UK Drive: The Porsche 718 Cayman GTS 4.0 finds the sports car sweet spot

What is it?

They say variety is the spice of life, and if that’s the case, Porsche’s 718 range is spicier than a vindaloo. That nomenclature refers to the Cayman and Boxster, Porsche’s ‘entry level’ sports car coupe and convertible.

The range mixes and matches engines and equipment so you can get everything from a (relatively) slow, more affordable model, to a hardcore, track-focused GT4. In between, there’s a little pick ‘n’ mix so you have options whatever your needs, in theory.

Porsche Cayman GTS 4.0
(Darren Cassey/PA)

So what we have here is the new 718 Cayman GTS 4.0. It gets the GT4’s engine but in a more road-focused package. Disappointing compromise on performance, or the sweet spot in the range? There’s only one way to find out.

What’s new?

On paper, it’s an intoxicating recipe. The engine is paired with a six-speed manual gearbox – Porsche is great at these – and a sports exhaust system so the soundtrack matches the pace.

Then you get Porsche Active Suspension Management (PASM), which also drops the ride height by 20mm, as well as Porsche Torque Vectoring, a mechanical limited-slip rear differential, stability control, and active drivetrain mounts. It all sounds impressively performance-focused.

What’s under the bonnet?

Porsche Cayman GTS 4.0
(Darren Cassey/PA)

This being a 718, the engine actually sits in the middle of the chassis, just behind the driver. The 4.0-litre unit has been detuned compared with its use in the GT4, but it still makes a heady 394bhp. That makes it good for a 4.3-second 0-60mph time and a top speed of 182mph.

It’s a six-cylinder boxer engine and it sounds utterly fantastic through the sports exhaust. In the mid-range there’s a guttural bark that gives the GTS an aggressive character, but spin round to the 7,800rpm and this gives way to a more refined roar that makes you want to hit the redline on every shift.

What’s it like to drive?

The first thing that hits you is that, in a straight line, it doesn’t feel particularly fast. In the modern era, 394bhp isn’t gut-punch-quick, but that’s almost a relief. It falls under the headline of ‘more than fast enough’ and allows you to truly make the most of the GTS’s handling abilities.

The control weights are all perfectly judged. Every shift is satisfying to slot home and the clutch bites with smooth accuracy even when pressing on, but the highlight is the throttle pedal which has enough resistance to make minute adjustments mid-corner easy.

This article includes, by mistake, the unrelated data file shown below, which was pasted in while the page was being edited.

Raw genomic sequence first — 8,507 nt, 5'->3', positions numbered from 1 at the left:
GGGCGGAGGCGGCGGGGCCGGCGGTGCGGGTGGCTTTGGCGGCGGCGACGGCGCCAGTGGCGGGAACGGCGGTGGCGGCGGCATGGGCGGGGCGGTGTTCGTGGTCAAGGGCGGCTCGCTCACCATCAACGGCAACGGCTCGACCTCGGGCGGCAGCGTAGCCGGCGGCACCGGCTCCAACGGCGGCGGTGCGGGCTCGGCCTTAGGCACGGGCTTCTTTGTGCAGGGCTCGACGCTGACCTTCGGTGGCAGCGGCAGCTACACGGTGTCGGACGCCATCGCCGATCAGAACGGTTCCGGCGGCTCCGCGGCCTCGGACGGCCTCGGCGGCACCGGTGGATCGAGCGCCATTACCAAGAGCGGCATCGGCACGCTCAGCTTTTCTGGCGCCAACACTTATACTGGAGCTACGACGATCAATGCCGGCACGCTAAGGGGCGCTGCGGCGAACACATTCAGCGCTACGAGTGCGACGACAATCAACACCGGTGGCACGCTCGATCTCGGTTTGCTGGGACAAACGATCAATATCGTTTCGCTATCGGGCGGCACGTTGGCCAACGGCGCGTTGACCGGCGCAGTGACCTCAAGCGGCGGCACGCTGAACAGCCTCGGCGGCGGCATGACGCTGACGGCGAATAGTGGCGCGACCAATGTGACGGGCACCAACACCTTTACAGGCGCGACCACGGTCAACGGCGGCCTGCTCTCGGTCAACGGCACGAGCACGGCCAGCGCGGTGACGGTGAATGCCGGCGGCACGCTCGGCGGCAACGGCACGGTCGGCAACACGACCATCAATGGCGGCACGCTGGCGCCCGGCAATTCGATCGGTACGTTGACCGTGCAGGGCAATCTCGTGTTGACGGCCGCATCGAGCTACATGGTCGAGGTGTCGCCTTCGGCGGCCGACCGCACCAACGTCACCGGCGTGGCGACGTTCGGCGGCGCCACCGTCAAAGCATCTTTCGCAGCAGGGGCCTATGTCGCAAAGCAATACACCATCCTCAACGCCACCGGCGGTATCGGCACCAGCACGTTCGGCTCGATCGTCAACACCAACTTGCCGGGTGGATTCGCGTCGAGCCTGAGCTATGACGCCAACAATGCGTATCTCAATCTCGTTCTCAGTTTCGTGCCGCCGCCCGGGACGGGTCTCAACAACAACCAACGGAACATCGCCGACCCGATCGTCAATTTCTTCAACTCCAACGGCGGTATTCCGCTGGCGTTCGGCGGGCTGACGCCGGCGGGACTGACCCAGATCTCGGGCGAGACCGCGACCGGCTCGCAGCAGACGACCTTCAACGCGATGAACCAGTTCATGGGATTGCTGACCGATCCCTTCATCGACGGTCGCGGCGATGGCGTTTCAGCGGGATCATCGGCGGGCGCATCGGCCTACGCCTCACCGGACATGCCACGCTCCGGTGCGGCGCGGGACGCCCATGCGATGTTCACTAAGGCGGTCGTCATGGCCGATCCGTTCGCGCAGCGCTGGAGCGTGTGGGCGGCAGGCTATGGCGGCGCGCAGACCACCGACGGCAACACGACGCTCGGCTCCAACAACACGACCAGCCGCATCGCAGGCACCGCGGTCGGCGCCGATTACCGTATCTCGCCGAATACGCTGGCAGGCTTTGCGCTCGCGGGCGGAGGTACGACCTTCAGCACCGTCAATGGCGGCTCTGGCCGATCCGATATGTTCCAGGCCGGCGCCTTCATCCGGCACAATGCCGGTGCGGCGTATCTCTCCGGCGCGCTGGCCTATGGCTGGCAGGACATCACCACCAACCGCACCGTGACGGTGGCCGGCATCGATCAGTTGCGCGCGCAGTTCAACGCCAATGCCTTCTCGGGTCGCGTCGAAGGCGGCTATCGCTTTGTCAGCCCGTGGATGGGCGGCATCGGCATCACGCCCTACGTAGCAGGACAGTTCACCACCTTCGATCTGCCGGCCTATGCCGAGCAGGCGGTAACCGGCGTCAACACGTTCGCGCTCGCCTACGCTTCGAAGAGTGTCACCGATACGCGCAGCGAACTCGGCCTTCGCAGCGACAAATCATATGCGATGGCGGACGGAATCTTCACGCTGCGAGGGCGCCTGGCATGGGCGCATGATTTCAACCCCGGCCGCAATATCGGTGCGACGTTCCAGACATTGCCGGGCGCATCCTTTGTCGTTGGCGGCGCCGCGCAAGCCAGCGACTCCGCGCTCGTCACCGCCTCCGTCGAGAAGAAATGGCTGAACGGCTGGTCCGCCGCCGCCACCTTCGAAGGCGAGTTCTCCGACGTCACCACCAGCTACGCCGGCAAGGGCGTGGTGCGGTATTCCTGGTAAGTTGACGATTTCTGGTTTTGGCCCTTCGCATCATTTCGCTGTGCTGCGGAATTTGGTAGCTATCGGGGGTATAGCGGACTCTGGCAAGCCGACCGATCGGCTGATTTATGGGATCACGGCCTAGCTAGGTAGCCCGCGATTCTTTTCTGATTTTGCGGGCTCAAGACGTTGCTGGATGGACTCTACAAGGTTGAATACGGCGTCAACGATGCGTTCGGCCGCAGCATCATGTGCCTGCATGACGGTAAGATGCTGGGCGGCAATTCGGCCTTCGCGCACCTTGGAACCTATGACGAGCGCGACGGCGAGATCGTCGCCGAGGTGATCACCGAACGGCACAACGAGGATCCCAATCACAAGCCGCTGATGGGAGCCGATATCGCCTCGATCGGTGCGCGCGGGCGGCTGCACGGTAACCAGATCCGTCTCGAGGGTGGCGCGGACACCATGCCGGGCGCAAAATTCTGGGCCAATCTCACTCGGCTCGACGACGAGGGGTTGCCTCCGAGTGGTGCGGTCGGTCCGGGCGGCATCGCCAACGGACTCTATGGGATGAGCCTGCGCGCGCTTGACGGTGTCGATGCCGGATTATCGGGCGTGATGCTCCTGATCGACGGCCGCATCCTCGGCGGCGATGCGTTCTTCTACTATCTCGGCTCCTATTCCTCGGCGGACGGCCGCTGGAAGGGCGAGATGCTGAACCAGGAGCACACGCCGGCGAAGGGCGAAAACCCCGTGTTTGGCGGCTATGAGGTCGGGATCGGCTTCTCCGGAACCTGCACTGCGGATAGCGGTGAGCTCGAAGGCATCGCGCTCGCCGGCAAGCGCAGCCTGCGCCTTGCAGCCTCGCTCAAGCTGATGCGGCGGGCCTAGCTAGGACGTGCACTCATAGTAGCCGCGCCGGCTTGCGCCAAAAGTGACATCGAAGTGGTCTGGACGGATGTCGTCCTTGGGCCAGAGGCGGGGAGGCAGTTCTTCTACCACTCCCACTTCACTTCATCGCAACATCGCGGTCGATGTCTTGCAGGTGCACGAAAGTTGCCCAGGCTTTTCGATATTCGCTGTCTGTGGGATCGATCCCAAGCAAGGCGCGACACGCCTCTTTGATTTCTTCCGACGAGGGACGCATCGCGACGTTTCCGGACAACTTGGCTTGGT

The gearing is still a little too long – you’ll hit licence-bothering speeds long before you need to shift up from third – but at this performance level it’s less frustrating than in some other 718 models. In Sport mode, downshift auto blips are perfect every time and contribute to the feeling that this car is beautifully judged for road driving.

How does it look?

The latest Cayman continues the sleek styling of its predecessors, but now has a little more character and stylistic stand out points. It’s particularly good looking from the rear, with the smoky lights and full width bar beneath the spoiler.

The GTS also goes without the lairy spoilers that adorn full GT models. It makes it much more subdued and almost a sleeper, if any Cayman can be called that. However, this does mean it works better in more subtle colours. Our test car was painted in look-at-me Python Green, which would have worked better on a car with wings, vents and aero-inspired flicks.

Porsche Cayman GTS 4.0
(Porsche)

What’s it like inside?

Drop into the cabin and it’s typical Porsche quality. There’s an unmistakable air of subtle class – nothing too fancy, just great materials and subtle design. There are no digital dials yet, just an old-school tachometer in the centre of the instrument binnacle that makes it easy to know when to upshift.

The wheel is the perfect size, too, and the driving position is spot on. However, taller drivers might find longer distances a little uncomfortable. That being said, it’s far from claustrophobic, with two passengers able to travel without constantly bumping elbows.

What’s the spec like?

The GTS 4.0 starts at £64,480, which makes it about £10,000 less expensive than the GT4 and starts to almost make it look like a bargain.

Porsche Cayman GTS 4.0
(Darren Cassey/PA)

Performance equipment on top of that already mentioned includes six-piston aluminium brake calipers at the front and four-piston ones at the rear, Sport Chrono Package with drive mode selection, and dynamic gearbox mounts.

Styling-wise there are 20-inch alloy wheels, an automatically extending rear spoiler, bi-xenon headlights and LED headlights. Inside, you get Porsche’s infotainment system with navigation as well as Apple CarPlay and Android Auto, Alcantara upholstery, heated sports seats and a GT sports steering wheel.

Our test car had about £10,000 of optional extras fitted, including cruise control (£228), ‘Crayon’ GTS interior (£1,242) and LED headlights (£1,397). One option that was a little disappointing was the sound quality from the Bose sound system upgrade (£834), so it might be worth sticking with the standard equipment here.

Verdict

Porsche Cayman GTS 4.0
(Darren Cassey/PA)

The Porsche 718 Cayman GTS 4.0 looks great on paper, but it’s even better from behind the wheel. Losing a few of the GT4’s mechanical upgrades and aero trickery do nothing to dull the experience on the road.

It’s one of the most perfectly judged performance road cars we’ve ever driven, resisting the urge to go overboard with the power so you get usable pace coupled with unrivalled composure in the corners.

If you’re not planning to drive on the track too often where the extra cash for a GT4 is arguably justified, the GTS might just be the best sports car on the market right now.

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